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The Daily Wildcat

The Daily Wildcat

 

    UA students join effort to urge safe credit usage

    John Keogh, a biochemistry senior, signs the Arizona Public Interest Research Group petition to keep credit card solicitors away from college campuses.
    John Keogh, a biochemistry senior, signs the Arizona Public Interest Research Group petition to keep credit card solicitors away from college campuses.

    Students and national petitioners joined forces yesterday on the UA Mall to try to encourage others to eliminate unfair credit card marketing on college campuses.

    At the event, one of 34 that occurred at universities around the nation, students were encouraged to sign a petition supporting the adoption of a policy to limit the number of credit card companies that come to campus and encourage them to provide informational material and fewer gimmicks.

    “”It’s something that’s very underhanded from the credit card companies,”” said Angela Yazzie, a freshman majoring in biochemistry and molecular biophysics and a member of Arizona Student Public Interest Research Group. “”They offer you free gifts and in the end they charge you almost triple what you took out. It’s ridiculous and it should be stopped.””

    Wearing blue polo shirts adorned with a log that read “”FEESA”” and looked similar to the “”VISA”” logo on many credit cards, petitioners from the U.S PIRG and Education Fund’s national campaign were handing out “”Don’t be a sucker”” lollipops.

    They were accompanied by a 7-foot blue wooden credit card monster cut-out that students could stand behind and get their picture taken for a Web gallery.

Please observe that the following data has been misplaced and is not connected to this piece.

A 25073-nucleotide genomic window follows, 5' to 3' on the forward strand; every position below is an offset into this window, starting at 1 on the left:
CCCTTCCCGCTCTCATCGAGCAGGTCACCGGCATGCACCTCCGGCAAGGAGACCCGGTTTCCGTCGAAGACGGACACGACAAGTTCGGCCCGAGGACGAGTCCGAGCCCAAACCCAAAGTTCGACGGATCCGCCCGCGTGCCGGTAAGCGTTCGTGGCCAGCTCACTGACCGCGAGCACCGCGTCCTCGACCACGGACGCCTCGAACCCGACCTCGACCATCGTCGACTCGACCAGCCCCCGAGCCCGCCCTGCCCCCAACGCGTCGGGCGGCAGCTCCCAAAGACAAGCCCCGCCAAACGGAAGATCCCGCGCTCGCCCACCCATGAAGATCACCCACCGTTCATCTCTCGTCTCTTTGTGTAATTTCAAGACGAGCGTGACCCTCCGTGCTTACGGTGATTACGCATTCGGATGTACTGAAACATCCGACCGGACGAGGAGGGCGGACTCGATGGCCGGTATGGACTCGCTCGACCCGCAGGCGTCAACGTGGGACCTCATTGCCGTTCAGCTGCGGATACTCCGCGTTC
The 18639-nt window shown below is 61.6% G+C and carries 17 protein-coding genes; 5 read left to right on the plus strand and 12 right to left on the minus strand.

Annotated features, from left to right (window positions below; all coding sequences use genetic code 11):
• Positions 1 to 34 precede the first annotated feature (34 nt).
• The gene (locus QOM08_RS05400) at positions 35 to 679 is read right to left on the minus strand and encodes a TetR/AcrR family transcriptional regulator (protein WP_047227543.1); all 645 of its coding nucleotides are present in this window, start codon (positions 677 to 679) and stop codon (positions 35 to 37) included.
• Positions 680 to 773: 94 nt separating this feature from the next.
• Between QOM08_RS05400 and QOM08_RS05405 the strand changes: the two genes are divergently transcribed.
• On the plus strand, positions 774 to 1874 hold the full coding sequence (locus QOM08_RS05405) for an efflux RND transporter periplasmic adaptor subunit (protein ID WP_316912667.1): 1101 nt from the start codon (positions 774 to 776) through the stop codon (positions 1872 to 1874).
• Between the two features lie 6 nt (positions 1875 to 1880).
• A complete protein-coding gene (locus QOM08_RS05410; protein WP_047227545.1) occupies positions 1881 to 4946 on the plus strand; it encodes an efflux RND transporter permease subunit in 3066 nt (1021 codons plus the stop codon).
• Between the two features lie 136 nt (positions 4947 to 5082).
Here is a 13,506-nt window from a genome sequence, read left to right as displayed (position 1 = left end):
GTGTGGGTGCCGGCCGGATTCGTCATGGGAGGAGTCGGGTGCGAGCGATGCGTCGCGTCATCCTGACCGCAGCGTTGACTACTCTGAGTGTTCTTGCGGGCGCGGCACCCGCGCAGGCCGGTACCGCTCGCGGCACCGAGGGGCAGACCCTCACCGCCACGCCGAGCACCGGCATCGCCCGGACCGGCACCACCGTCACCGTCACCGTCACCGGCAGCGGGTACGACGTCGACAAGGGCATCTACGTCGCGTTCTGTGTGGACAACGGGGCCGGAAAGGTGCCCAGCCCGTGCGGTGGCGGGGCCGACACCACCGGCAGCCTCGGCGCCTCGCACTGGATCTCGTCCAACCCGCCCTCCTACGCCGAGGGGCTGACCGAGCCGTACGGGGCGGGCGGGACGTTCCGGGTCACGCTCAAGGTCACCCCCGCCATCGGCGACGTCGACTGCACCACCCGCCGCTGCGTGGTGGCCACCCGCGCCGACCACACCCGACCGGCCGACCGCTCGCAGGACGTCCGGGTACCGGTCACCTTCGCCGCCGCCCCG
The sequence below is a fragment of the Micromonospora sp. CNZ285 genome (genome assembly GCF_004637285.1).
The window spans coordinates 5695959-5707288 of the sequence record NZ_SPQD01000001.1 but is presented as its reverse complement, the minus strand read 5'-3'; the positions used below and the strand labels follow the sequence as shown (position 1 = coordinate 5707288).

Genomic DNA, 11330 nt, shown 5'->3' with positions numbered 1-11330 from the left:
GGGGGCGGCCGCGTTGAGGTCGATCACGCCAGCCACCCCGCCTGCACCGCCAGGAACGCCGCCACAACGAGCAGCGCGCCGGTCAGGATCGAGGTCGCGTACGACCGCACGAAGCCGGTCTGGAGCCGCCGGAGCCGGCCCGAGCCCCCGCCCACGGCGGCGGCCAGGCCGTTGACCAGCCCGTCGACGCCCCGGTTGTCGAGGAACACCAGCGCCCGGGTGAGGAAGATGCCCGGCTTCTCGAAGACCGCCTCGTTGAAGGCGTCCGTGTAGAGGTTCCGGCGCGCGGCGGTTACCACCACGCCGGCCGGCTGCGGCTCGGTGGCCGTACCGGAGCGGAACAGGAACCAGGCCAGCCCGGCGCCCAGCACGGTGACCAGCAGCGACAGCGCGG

“”We’re trying to get students to sign a petition to stop credit card malpractices on campus,”” Yazzie said. “”I have family that has gotten into the cycle of getting a credit card for another credit card payment. Obviously I didn’t want that to happen for myself.””

    College students graduate with $4,000 of credit card debt, on average, according to truthaboutcredit.org, a project of the U.S. PIRG Education Fund.

    Christine Filer, a communication

    Credit card debt is a definite problem with college students.
    I’m really glad there’s a group out there trying to
    alleviate it.

    Christine Filer

    communication
    freshman freshman

    , posed with her head in the mouth of the credit card monster at the event and said she was glad to sign the petition.

    “”Credit card debt is a definite problem with college students,”” she said. “”I’m really glad there’s a group out there trying to alleviate it.””

    Filer said she’s received more than 15 pre-approved credit cards in the mail, and she immediately cuts them up and throws them away.

    “”They make it seem so simple, like it’s a wonderful thing, but it’s really not.””

    Tommy Bruce, ASUA president, has also become involved with the PIRG campaign.

    “”Universities cannot and should not be handing over the opportunity for students to be cheated and taken advantage of by credit card companies,”” Bruce said. “”Universities should be working hand in hand with credit card companies that meet the requirements and offering opportunities to students to help make college more accessible and affordable.””

    Gwen Dungy, executive director of National Association of Student Personnel Administrators, said students use credit cards to fill in the a gap of college expenses, not just for splurging.

    “”What (students) can get in loans and what they can get in grants just doesn’t cover the cost of college today,”” Dungy said.

    Likewise, Dungy said, the problem is growing because credit card companies have more access to student information through the Internet.

    “”There are more avenues of access to students, more then just coming onto the campus and setting up tables,”” she said.

    Ed Mierzwinski, consumer program director of the U.S. PIRG Education Fund, said that credit card companies often rely on the fact that students are vulnerable and are impulsive shoppers, which makes it easier to lure students into confusing contracts that switch terms on them.

    “”It’s a gateway to get into the students heads and convince them to take on credit they probably don’t need.””

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